The sceptics, use all kinds of devices, particularly a remorseless dialectical analysis, to expose the contradictions, paradoxes and nonsense inherent in taking any particular side in an argument or in making any kind of dogmatic assertion that poses as a truth or fixed statement about the essence of things. Sceptical enquiry is always in motion, open to revision, reformulation and new possibilities. The sceptic and artist are involved in what Umberto Eco might call, open work – the unfolding of materials, ideas, narratives and images that have no fixed meanings or interpretations. In this kind of open work we are at play – in the sense that we have no predetermined goal. Playing with ideas, images and materials, we may suspend critical, analytical and rationalistic processes in order to see what happens, to let things develop in ways which accommodate chance, randomness and intuition. Periods of working ‘in the dark’, or when ‘not sure of what is happening’, can be as exciting and productive as periods of lucid control. In any creative process unlearning and stepping outside the formulaic constraints of acquired skills can release new ways of thinking and making. These situations are highly complex and unstable, requiring flexible thinking and responsive handling of material processes. Meaning and making are in a state of flux, with countless possibilities rapidly presenting themselves. Developing the ability to improvise (with ideas as well as materials), and to generate and make use of situations in which indeterminacy prevails, are key aspects of enquiry within art.


Lao Tzu observes:

In the pursuit of learning

we know more every day;

in the pursuit of the way

we do less every day.

We do less and less

until we do nothing at all,

and when we do nothing at all

there is nothing that is left undone.

(my version of part of stanza XLVIII,

Lao Tzu 1963: 109)


Crossroads – on the way to everywhere & nowhere – hermeneutics

According to Jonathan Williams, (2006) Hermes is the ‘god of waysides, crossroads, messages, poetry & theft’ . It is no surprise then that hermeneutics – [from Hermes, the messenger of the Greek gods] is the art or science of interpretation – concerned with the unravelling of messages and pathways of thought. Artworks, poems and other objects of interpretation, stand at the crossroads of infinite vectors of ideas and meanings. As itinerant interpreters we know that these crossroads can lead us everywhere and nowhere. As travellers we know that no road is without interest and adventure, and that walking the open road is one of life’s great pleasures.

In his thinking on hermeneutics, Paul Ricoeur, poses what he considers to be a fundamental dichotomy between two competing notions of what it is to read and interrogate texts: on the one hand, the desire to explain; and on the other, the desire to interpret. Explanation and interpretation involve two very different trajectories of thought and intention, grounded in different beliefs and values. Explanation tends to be about the convergence of different analyses upon an agreed version – this is what is meant, this is what the writer was trying to say, this, rather than that! The intention is to define, to pin down and privilege one result of enquiry above others.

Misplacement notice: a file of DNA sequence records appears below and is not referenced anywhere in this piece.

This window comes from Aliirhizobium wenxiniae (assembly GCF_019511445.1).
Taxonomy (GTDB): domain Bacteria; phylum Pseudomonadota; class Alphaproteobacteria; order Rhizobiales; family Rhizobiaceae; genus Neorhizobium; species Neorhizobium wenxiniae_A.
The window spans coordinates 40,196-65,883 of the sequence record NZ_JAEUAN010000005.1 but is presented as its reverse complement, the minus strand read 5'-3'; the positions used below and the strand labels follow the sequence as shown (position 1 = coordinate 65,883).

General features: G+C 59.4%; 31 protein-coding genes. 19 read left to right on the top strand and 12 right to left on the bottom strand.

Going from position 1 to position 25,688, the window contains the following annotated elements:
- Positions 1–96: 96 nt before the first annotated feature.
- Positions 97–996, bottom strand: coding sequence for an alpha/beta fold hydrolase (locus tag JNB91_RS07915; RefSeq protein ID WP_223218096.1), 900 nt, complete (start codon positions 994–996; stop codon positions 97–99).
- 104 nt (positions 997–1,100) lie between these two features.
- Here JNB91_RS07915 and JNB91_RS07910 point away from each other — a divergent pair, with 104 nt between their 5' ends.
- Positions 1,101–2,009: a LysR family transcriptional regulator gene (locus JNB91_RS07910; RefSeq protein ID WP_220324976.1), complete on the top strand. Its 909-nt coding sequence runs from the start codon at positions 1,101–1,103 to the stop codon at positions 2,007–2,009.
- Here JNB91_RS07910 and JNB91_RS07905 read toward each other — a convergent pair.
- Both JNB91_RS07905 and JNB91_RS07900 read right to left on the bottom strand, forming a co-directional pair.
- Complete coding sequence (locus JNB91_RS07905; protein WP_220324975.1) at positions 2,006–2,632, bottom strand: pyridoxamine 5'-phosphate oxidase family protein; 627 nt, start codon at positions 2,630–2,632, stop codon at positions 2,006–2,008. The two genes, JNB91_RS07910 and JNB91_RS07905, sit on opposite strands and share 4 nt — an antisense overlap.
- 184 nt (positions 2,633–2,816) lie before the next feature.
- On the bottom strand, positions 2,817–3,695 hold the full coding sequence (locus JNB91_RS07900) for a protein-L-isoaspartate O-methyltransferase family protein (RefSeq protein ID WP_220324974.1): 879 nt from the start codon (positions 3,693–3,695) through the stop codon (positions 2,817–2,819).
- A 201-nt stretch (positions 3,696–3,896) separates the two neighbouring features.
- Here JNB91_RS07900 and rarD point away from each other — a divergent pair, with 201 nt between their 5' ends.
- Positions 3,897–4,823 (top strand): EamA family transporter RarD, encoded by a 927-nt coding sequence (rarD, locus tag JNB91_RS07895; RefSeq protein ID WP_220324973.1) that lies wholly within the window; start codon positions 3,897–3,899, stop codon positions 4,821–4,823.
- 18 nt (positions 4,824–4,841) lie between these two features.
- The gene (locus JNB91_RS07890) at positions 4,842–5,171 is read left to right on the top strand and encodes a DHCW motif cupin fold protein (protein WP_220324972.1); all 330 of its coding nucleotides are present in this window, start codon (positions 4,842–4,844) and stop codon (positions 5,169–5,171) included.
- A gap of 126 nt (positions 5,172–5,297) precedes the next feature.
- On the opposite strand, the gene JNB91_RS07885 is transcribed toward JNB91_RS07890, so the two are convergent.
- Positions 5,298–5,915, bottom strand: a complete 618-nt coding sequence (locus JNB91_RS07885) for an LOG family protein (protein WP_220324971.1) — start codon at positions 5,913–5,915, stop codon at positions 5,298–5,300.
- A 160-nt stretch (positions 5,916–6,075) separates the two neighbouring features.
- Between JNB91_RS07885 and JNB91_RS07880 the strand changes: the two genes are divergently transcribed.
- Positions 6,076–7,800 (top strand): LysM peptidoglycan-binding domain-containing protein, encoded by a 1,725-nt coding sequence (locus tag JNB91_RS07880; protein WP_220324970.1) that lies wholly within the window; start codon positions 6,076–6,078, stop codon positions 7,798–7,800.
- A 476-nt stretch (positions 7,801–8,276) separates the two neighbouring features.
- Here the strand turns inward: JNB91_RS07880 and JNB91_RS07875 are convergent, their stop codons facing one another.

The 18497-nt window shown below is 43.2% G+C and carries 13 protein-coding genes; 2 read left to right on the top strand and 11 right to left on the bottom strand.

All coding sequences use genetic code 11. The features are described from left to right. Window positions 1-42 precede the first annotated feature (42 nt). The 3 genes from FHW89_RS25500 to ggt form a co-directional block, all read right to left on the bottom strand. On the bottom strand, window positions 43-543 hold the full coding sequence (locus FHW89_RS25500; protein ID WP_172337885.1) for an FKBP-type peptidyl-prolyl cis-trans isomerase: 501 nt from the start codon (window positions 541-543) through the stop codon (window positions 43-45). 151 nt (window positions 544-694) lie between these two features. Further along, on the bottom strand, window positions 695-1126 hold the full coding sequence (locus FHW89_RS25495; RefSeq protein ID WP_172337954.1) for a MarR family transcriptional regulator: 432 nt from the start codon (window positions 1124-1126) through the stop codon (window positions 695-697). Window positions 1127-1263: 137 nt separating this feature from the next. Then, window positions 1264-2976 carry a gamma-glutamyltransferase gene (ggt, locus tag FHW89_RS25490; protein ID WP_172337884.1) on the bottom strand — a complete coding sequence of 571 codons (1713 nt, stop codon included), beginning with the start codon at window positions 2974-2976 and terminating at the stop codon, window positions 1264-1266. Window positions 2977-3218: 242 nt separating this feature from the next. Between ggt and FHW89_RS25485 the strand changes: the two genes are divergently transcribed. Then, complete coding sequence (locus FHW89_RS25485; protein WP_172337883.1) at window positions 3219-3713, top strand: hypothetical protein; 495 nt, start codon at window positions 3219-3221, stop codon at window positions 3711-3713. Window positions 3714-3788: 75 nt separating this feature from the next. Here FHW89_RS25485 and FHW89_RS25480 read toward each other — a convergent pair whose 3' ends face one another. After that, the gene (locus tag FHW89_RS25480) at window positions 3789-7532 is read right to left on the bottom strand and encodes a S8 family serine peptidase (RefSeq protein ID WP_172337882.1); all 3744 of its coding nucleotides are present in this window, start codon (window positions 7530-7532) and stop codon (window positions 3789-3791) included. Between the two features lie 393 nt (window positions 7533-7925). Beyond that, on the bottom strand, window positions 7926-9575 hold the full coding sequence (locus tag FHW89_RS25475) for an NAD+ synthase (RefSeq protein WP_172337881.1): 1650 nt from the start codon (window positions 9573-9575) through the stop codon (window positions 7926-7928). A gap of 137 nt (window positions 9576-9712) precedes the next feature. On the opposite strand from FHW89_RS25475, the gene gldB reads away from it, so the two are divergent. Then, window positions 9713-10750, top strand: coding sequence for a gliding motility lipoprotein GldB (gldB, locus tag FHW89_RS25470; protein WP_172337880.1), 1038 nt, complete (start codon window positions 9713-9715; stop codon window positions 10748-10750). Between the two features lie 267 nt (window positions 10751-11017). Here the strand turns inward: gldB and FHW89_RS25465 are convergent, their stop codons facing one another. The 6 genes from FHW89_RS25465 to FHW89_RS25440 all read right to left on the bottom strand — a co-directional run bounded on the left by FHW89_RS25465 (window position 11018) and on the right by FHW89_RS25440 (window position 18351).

Interpretation, on the other hand, tends to be about developing often divergent, streams of meaning, association, metaphor and analogy. The intention is not to define but to explore, not to pin down but to open up, not to privilege one response but to unravel more and more threads in the belief that it is in the multiplicity of meanings and possibilities that understanding resides – though ‘reside’ is not the right term, as it suggests a settling, a being-at-home within one set of walls, whereas hermeneutics, in Ricoeur’s sense, involves being-in-motion, a continual unsettling movement away from closure and finitude.

In the hermeneutical projects of Ricoeur, Derrida, Eco, Barthes, Gadamer, Rorty and others, nothing is fixed or frozen or finite. Even when agreements are reached, these are always provisional, ripe for further enquiry, interpretation and unfolding. As far as Ricoeur is concerned the ‘conflict of interpretations’ (the title of one of Ricoeur’s books) is a positive state. The ‘hermeneutical field’ (in Clark 1990: 61) is an inbetween space in which we can acknowledge and live with contradictory narratives, symbols, images and metaphors. An artwork is one particular zone of interpretation – a state or condition of doing, knowing and being with materials. The artwork involves an activity, a doing, a working with something – a weaving of strands of meaning out of an engagement with a substance in a space. This interpretative activity complements the work of the artist. The making of the artwork is always a collaborative participatory process – something creative happening between artist, material and anyone who engages with, or in, the work. And this being in the work, or being at work, is exciting and enriching. We find ourselves playing with meanings, happy to hold in mind contradictory interpretations and to enjoy suspending judgements about which is the right view. We accept, for a time, both this and that, as being equally valid – a ‘coincidence of opposites’ .

We can think of the sites of art, learning and researching or enquiry, as overlapping ‘ hermeneutical fields’ – spaces or arenas in which multiple interpretations arise, jostling against each other. Sometimes there may be a fusion of interpretations, a provisional convergence of understandings or analyses, but just as often there may be a dynamic divergence between interpretations that are incommensurable or contradictory – we cannot determine what is right or wrong, true or false, because each interpretation is as valuable, useful or enjoyable as another. And this polysemic and non-hierarchical state can be productive, stimulating and highly creative – a state of open-ended learning. It is a condition to be valued and sustained for as long as possible – a non-dogmatic holding in mind of many possibilities. But once we focus on one or other of the multiple possibilities we leave the ‘coincidence of opposites’ for a more dogmatic state of knowing and being.